Directed by: Wes Anderson
Starring: Gene Hackman, Anjelica Huston, Ben Stiller
Wes Anderson’s The Royal Tenenbaums is centered around the famously eccentric Tenenbaum family; a family comprised of several former child prodigies that have become, for a lack of a better term, estranged by their much less extravagant lifestyles. This can be attributed to their father, Royal Tenenbaum, leaving the family nearly 20 years prior, after his endeavors involving his own career as a litigator and so forth didn’t pan out the way he’d wanted them to, to say the least. Once Royal catches wind of a rumor surrounding his wife potentially remarrying the family accountant, he returns, feigning a terminal illness in an attempt to reconcile with those he’d hurt most.
This film is essentially everything I’ve come to appreciate in modern-day cinema, and then some. It’s terrifically quirky in a way that gives all of Anderson’s work the feel he’s undoubtedly associated with, yet it also manages to be emotionally poignant in a way you would never expect. Further still, it’s brilliantly cast and well-acted, with kudos going to Gene Hackman for showing all of us that he can be funnier than we’d ever thought possible. Other noteworthy performances from the supporting cast, consisting of Ben Stiller, Gwyneth Paltrow, with Luke and Owen Wilson are nothing short of terrific.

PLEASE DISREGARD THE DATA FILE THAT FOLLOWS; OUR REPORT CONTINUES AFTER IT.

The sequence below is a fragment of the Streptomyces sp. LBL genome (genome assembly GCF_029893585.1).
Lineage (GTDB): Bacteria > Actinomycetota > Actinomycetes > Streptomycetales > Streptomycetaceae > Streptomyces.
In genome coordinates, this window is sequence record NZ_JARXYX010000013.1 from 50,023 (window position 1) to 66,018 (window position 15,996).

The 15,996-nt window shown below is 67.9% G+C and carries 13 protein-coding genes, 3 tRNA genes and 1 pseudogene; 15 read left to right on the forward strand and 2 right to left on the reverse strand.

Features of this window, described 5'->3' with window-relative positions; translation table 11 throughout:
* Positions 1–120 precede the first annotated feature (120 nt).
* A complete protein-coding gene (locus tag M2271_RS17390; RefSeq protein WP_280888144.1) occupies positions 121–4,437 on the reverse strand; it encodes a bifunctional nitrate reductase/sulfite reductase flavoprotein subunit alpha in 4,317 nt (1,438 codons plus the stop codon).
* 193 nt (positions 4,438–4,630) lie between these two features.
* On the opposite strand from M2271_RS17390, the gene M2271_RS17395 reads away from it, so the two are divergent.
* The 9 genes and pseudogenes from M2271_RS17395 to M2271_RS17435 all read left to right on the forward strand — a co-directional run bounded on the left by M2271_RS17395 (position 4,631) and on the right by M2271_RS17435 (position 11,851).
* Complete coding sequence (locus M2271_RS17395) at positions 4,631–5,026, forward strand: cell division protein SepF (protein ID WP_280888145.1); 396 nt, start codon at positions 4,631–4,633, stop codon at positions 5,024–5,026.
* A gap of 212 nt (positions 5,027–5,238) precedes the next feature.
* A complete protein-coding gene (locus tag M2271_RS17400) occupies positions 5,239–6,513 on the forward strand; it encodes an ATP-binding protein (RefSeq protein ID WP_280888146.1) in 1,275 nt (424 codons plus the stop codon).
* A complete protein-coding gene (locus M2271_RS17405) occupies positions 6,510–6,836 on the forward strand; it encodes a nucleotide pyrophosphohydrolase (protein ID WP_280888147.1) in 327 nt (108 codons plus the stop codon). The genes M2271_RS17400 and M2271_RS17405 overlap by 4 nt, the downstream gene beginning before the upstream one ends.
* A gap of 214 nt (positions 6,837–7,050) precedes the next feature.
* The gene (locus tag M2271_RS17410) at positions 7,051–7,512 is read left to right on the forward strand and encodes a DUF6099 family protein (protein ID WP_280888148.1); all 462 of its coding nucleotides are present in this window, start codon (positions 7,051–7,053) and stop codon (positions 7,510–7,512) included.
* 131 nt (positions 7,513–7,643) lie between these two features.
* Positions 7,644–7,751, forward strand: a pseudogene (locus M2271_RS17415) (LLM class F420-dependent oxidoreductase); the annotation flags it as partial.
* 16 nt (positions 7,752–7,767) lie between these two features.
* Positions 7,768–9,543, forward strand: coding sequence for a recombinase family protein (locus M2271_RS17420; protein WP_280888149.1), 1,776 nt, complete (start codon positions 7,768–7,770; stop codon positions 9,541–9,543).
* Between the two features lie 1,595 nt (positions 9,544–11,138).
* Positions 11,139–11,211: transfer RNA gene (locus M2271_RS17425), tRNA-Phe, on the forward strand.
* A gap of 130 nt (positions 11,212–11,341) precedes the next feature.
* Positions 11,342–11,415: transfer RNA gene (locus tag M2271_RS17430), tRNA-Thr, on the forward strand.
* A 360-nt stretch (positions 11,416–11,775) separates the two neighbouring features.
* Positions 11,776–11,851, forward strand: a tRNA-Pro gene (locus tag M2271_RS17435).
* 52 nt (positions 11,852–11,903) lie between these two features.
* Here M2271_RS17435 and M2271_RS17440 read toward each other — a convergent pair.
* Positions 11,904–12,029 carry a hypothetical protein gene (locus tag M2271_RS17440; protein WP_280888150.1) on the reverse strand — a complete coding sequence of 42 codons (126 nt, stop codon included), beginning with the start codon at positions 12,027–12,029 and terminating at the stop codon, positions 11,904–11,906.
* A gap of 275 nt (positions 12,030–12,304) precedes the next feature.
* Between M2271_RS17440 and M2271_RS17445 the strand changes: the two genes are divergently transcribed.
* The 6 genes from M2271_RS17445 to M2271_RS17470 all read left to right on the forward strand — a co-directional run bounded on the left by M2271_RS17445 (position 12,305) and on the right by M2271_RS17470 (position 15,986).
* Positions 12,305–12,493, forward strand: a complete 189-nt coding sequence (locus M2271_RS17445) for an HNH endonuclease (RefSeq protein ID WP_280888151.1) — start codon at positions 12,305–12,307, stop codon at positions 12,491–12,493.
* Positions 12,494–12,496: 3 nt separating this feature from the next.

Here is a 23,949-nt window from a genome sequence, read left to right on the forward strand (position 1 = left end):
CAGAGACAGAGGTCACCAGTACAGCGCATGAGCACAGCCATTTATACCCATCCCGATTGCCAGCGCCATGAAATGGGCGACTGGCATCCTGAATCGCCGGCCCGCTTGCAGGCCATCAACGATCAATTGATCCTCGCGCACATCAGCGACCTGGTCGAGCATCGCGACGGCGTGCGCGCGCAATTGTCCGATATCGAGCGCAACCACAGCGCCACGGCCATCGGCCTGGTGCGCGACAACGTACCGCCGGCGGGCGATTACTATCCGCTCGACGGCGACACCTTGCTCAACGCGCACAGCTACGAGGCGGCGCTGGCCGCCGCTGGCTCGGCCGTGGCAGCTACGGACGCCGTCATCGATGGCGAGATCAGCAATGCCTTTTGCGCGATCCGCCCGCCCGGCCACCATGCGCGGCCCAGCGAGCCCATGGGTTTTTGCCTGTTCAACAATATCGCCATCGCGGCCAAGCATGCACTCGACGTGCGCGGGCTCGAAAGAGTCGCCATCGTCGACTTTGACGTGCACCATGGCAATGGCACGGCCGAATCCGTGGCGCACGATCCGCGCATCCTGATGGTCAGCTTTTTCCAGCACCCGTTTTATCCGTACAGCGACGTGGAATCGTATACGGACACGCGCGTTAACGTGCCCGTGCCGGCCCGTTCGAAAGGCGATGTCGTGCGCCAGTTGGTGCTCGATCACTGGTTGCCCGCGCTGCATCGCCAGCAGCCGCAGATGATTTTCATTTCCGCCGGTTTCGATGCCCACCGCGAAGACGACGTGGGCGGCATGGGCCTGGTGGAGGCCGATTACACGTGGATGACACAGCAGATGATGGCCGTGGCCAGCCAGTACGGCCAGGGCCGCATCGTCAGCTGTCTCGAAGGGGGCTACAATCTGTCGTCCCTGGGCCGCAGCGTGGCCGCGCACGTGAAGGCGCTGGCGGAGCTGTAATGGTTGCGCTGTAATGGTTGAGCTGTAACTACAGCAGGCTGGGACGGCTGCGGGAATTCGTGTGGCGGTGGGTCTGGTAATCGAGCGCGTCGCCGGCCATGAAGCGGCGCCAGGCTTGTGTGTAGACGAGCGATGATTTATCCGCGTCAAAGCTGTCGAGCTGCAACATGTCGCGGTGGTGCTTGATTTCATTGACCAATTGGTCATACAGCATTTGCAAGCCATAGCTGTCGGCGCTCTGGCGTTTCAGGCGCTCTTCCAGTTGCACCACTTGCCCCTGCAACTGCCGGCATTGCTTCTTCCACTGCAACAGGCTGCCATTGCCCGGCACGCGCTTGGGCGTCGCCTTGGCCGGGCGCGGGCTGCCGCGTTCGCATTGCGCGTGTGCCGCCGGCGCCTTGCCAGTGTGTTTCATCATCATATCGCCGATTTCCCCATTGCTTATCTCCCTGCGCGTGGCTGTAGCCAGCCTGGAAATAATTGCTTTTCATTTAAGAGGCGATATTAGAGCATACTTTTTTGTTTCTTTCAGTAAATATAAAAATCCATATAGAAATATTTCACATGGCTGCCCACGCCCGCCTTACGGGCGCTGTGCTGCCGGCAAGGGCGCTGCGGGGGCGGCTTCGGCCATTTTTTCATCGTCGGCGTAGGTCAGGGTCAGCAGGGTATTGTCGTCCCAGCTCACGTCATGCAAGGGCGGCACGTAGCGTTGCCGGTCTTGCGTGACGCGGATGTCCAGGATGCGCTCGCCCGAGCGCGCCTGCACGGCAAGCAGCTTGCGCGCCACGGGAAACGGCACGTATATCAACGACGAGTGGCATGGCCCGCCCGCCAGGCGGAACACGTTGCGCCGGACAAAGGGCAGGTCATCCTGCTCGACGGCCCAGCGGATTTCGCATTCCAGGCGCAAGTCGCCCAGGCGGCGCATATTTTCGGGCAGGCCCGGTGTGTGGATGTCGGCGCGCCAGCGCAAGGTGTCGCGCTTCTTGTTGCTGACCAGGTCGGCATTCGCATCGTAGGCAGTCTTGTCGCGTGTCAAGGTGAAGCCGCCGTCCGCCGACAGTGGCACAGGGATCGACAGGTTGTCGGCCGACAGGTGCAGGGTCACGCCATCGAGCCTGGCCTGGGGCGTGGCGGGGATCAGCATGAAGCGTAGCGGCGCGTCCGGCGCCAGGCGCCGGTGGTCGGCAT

Another thing the writers manage to do quite nicely is keep the story flowing in an entertaining and coherent fashion; there isn’t a single boring moment to be found, nor a single laugh out of place or any elements that could potentially confuse viewers. The way the story’s told is also very unique, as each part is chronicled via the use of a fictitious novel that the movie is supposedly based on. Sticking with the coherent structure the plot possesses, this “book” begins with each of the three siblings’ childhood endeavors, then gradually makes the transition from their adolescence to adulthood with relative ease. And, like I’ve already touched upon briefly, with the story’s progression comes the maturity and self-realization of some of the characters, which essentially brings out the grittier emotionally charged underbelly present towards the tail-end; an element that’s arguably my favorite part of the film, as it’s essentially responsible for one of my all-time favorite sequences in cinema history.
To be frank, The Royal Tenenbaums is simply fantastic. Personally, I feel that Wes Anderson will never be as good as he was when writing this offbeat cinematic gem, and seeing as how he’s yet to top it roughly 7 years after the fact, my assumption may very well become truth. An intelligent, quirky script, incredibly coherent plot, and great performances offered by way of just about the entire cast, most notably Gene Hackman make this film one of my favorites. Furthermore, it’s ability to be both darkly humorous and emotionally resonant is a feat within itself, and I’m proud to say everything good that I can about it. It’s simply terrific.